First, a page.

Ex-WorldCom CFO Scott Sullivan Gets 5 Years
NEW YORK – Former WorldCom financial chief Scott Sullivan (search), the government's star witness at the criminal trial of Bernard Ebbers (search), was sentenced Thursday to five years in prison for his role in the largest accounting fraud in U.S. history.
Sullivan, 43, pleaded guilty to conspiracy, securities fraud and making false financial filings. He cooperated with prosecutors probing wrongdoing at WorldCom in hopes of receiving a reduced prison sentence.
Sullivan became the fifth WorldCom executive to be sentenced to prison for the $11 billion fraud. His sentence is topped only by that of Ebbers, who got 25 years.
Sullivan was the star witness at Ebbers' trial earlier this year, testifying the CEO repeatedly instructed him to "hit the numbers" — or adjust WorldCom's books to meet Wall Street expectations.
Sullivan told the court he was "ashamed and embarrassed."
"I made horrible decisions," he said. "It was a misguided effort to save the company. ... I ask for leniency so I can get back to my family as soon as possible."
"Mr. Sullivan was the architect of the fraud at WorldCom," said Manhattan federal judge Barbara Jones, who ordered him to report to prison Nov. 11.
During Ebbers' trial, Sullivan, in more than 30 hours of testimony, said he repeatedly expressed his reservations to Ebbers about cooking the books but was overruled by his boss.
"I told Bernie, 'This isn't right,"' Sullivan said, describing an October 2000 meeting in which he said he showed Ebbers a plan to improperly create $133 million in revenue. "He just stared at it, and he looked up at me and he said, 'We have to hit our numbers."'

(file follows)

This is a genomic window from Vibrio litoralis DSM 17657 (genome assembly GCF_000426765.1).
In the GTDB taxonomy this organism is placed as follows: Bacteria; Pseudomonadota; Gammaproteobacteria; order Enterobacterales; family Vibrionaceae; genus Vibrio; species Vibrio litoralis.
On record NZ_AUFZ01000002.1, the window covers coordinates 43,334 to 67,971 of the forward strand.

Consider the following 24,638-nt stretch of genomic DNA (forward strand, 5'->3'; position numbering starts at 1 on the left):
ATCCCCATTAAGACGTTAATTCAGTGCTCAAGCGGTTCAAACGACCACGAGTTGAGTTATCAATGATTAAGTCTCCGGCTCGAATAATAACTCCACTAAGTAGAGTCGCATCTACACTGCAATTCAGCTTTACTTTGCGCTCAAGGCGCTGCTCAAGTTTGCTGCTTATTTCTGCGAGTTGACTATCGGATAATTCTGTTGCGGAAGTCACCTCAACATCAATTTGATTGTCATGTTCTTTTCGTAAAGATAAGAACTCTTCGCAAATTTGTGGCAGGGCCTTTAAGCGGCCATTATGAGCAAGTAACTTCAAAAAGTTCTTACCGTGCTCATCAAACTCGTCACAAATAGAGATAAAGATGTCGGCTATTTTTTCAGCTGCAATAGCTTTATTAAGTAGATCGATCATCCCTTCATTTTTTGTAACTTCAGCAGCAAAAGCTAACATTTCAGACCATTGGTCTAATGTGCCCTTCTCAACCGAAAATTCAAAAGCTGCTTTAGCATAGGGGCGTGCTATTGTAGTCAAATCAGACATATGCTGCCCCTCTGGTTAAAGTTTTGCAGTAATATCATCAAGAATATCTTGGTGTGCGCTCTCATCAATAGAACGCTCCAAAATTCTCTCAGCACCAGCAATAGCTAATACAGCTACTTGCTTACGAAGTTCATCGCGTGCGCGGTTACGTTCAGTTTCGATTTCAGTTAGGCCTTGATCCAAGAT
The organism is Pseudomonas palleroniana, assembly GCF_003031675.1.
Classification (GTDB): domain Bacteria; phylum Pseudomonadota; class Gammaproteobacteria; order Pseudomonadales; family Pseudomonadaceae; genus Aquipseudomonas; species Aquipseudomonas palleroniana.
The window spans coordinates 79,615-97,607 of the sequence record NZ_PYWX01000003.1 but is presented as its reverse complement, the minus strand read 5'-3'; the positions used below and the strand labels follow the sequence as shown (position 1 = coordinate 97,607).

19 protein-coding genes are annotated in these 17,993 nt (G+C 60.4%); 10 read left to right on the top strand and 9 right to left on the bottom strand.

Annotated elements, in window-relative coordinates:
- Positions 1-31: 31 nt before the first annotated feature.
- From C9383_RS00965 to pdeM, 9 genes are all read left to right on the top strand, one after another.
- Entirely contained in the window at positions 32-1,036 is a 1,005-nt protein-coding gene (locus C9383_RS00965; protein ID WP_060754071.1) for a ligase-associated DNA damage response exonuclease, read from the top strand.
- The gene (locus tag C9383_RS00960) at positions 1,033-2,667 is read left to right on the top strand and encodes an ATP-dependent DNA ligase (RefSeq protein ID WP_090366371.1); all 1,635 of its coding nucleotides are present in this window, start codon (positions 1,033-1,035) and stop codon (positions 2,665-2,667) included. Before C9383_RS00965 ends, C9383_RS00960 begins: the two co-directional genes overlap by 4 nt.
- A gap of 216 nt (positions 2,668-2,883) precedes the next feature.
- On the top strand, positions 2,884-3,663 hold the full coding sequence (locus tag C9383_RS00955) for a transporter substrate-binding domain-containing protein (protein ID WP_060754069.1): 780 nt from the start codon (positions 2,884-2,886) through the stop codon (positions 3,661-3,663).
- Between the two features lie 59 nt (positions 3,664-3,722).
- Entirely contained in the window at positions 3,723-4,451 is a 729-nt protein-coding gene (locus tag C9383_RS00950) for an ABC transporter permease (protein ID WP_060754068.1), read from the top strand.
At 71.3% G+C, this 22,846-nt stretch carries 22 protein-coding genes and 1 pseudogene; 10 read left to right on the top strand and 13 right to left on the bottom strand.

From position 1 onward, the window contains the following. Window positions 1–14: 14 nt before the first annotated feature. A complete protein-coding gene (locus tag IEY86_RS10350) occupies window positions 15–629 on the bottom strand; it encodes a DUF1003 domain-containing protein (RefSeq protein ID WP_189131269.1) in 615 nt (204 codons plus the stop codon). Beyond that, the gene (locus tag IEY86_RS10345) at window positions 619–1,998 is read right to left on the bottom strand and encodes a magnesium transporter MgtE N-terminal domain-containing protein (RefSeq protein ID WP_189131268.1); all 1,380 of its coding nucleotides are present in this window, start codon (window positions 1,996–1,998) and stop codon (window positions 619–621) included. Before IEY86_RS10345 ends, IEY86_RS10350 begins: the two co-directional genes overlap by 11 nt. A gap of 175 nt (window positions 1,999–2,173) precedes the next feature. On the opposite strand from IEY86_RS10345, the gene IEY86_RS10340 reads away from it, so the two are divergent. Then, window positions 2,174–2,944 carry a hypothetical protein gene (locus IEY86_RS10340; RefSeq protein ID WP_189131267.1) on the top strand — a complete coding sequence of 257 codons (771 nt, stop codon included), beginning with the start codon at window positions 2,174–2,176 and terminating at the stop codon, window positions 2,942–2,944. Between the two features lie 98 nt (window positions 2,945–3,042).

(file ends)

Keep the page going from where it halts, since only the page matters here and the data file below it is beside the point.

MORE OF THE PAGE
Sullivan has already agreed to sell the $11 million mansion he is building with his wife in Boca Raton, Fla., to settle a lawsuit brought by former WorldCom shareholders.
The house is a lavish, 30,000-square-foot, Mediterranean-style mansion with 10 bedrooms, nine bathrooms and seven fireplaces made of carved stone and mahogany.
WorldCom collapsed in 2002 when the fraud came to light. It has since emerged under the name MCI Inc. (MCIP), which is being acquired by Verizon Communications Inc. (VZ).
On Wednesday, former WorldCom controller David Myers (search), who admitted playing a pivotal role in the fraud, was sentenced to one year and one day in prison.
On Tuesday, WorldCom's former director of general accounting, Buford "Buddy" Yates (search), 49, was sentenced to one year and one day in prison.
Last week, Betty Vinson, a former WorldCom accounting official who said she pulled some numbers "out of the air" when she helped fudge company books, was sentenced to five months in prison.
Another former accounting official, Troy Normand, was sentenced to three years of probation after a federal prosecutor said his role in the fraud was less than Vinson's.
Reuters and the Associated Press contributed to this report.